The Art of Natural Cleaning

Author Photo
By Rebecca Sullivan With Photos Nassima Rothacker

Cleaning can be a bore, no doubt about it. Growing up, my mum kept an immaculate house, and still does. As a kid, it was irritating being constantly nagged to pick up after ourselves by the “clean queen,” as my brothers and I called her (behind her back, of course). Nowadays, though, my house is clean — not sterile, but clean. 

A clean home is great, but a sterile home can actually be unhealthy. Most people don’t realize that having a “sterile” home means killing the good bacteria along with the bad bacteria. Making your own cleaning supplies helps you keep your home clean, but also spares healthy bacteria.

So, it’s time to detox from chemical cleaning products and stock up on a few healthier essentials. I suggest making the following recipes in small batches as you need them, because they’re best used fresh, since they don’t contain any nonnatural preservatives.

Oven Cleaner

There’s nothing worse than the smell of chemical oven spray. It literally makes you cough, so you can only imagine what’s in it. Sure, it’s quick and easy, but with a tiny bit of elbow grease and patience, you can have a chemical-free, clean oven.

Yields enough for a single use.

Tools & Materials

  • 1/2 cup baking soda
  • Small bowl
  • Cold water
  • Spoon or spatula
  • Rubber gloves
  • Clean cloth
  • Paper towels
  • 1/4 cup white vinegar
  • Spray bottle
  • Coarse salt


  1. Place baking soda in a small bowl. Add cold water, a little at a time, mixing with a spoon or spatula until a paste forms.
  2. Wearing rubber gloves, dip a cloth in the paste, and rub it over the entire surface of your cold oven. (Larger ovens will require more paste.) Close the oven door, and leave for 12 hours.
  3. Wipe all surfaces of the oven with paper towels, and then discard the paper towels.
  4. Pour the vinegar into a spray bottle, and spritz all surfaces of your oven. Use salt as a scourer for any stubborn stains by sprinkling it directly onto the cloth, scrubbing, and then rinsing. Use the cloth and some warm water to continue to remove all residue.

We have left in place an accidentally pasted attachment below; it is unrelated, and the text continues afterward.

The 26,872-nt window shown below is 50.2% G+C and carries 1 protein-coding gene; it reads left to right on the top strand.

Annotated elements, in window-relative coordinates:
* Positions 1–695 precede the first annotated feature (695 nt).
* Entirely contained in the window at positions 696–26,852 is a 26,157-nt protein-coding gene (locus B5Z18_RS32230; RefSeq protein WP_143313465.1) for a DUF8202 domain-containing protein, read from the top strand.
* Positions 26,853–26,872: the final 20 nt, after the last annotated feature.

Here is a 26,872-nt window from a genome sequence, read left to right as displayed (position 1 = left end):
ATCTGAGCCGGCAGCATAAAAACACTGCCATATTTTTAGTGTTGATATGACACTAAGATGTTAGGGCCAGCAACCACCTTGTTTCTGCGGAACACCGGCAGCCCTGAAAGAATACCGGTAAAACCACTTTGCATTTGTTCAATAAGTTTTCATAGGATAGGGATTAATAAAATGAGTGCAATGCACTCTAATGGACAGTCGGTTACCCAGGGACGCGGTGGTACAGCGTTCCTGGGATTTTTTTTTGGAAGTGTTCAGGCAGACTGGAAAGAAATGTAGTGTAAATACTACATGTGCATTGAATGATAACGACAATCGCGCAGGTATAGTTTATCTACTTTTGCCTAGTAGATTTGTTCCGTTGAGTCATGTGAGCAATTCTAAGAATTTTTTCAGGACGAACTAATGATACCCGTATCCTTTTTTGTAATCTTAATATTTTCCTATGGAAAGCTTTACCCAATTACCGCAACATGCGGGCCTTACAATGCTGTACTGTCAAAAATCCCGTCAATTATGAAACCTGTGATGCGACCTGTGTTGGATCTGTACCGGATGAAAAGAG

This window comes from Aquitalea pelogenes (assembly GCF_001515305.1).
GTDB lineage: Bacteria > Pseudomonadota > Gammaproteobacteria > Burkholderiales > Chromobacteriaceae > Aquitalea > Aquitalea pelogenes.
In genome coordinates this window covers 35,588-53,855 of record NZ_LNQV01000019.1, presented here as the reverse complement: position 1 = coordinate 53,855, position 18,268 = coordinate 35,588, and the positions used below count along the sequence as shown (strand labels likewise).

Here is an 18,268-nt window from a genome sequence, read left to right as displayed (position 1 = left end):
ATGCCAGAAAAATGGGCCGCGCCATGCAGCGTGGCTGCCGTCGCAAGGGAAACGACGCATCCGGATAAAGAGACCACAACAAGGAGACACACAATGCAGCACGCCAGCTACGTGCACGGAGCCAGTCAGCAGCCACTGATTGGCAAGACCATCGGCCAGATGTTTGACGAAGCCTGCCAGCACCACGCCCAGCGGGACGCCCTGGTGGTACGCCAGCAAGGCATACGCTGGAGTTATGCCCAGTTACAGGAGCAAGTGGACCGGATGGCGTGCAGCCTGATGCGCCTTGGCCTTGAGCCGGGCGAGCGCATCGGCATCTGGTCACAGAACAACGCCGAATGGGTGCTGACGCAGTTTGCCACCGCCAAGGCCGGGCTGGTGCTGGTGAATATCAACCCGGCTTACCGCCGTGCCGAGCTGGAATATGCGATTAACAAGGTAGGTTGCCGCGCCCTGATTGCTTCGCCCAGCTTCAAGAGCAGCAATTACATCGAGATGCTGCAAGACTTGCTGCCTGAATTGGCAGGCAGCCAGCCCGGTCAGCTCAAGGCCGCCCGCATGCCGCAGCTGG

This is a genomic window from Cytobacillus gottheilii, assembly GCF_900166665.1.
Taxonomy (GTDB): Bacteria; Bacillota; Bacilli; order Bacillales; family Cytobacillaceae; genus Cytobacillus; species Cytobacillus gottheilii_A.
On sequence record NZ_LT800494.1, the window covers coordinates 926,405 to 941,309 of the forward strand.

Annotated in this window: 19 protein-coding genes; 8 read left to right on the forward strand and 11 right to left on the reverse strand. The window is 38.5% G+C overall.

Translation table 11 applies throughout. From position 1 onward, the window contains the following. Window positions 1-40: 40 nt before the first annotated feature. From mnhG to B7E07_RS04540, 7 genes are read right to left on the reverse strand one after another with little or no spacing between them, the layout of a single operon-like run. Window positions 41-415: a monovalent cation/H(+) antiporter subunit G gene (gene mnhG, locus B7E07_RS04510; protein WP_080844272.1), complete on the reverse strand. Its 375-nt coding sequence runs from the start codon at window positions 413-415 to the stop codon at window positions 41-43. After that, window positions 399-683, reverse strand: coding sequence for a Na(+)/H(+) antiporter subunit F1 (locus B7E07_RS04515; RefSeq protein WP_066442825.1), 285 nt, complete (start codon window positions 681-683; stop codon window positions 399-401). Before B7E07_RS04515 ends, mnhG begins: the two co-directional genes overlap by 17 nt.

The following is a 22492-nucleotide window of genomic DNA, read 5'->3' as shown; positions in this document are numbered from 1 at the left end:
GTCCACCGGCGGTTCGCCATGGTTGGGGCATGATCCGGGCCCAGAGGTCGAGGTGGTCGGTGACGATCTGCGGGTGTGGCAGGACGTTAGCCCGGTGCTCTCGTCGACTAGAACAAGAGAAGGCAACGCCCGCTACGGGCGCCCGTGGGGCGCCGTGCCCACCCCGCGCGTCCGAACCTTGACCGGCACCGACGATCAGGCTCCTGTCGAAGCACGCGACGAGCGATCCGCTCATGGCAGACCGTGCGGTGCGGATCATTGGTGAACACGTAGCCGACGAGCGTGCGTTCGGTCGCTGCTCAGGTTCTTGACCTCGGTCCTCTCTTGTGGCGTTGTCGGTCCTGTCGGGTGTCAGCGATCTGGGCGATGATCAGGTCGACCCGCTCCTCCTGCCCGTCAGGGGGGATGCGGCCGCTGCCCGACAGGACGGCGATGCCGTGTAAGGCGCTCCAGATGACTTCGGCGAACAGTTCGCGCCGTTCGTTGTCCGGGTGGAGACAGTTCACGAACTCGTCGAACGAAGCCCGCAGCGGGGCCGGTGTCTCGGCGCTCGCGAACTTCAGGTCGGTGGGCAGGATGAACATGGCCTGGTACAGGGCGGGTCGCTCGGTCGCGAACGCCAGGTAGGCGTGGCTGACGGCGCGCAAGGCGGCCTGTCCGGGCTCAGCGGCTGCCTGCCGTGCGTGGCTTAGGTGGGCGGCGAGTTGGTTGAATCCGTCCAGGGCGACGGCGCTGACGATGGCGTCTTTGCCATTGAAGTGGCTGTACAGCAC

5. Give all surfaces a final wipe down with a clean cloth and clean warm water, and leave to dry. 

Repellent Moth Balls

There’s nothing more irritating than pulling out your favorite sweater at the beginning of winter to discover that it’s been munched on by moths. Store-bought moth repellents typically include harsh ingredients, and smell awful. These homemade repelling moth balls are made with natural ingredients, and will make your clothes smell delightful.

Yields 2 sachets.

Tools & Materials

  • Scissors
  • Pair of stockings or tights, or some thin muslin
  • Small bowl
  • Spoon or spatula
  • Dried herb or fruit peel and spice mixture (choose one only):

            ?1/2 handful rosemary and 1/2 handful peppermint or garden mint

            ?1/2 handful lavender and 1/2 handful rosemary

            ?1/3 handful dried citrus peel, 1/3 handful broken-up cinnamon stick, and 1/4 handful lavender

  • Dried rose petals, optional
  • Essential oil that matches the scent of your chosen herb/spice mixture
  • Cotton balls (2)
  • Ribbon or twine


  1. With scissors, cut off the legs of the stockings; you’ll only need the foot portion.
  2. In a small bowl, use a spoon to mix your chosen herbs and spices together. Add some dried rose petals for added scent, if desired.
  3. Add a few drops of essential oil to the cotton balls.
  4. Fill each stocking foot with a cotton ball and half of the herb/spice mixture. Tie a knot in the top of each stocking, and then wrap with a piece of ribbon or twine.
  5. Give each sachet a scrunch, and then place in your drawer, closet, or clothes bin.

NOTE: Scrunch the sachet about once a month to release the oils, which will keep moths at bay. Replace every couple of months with a fresh sachet.

Toilet Bombs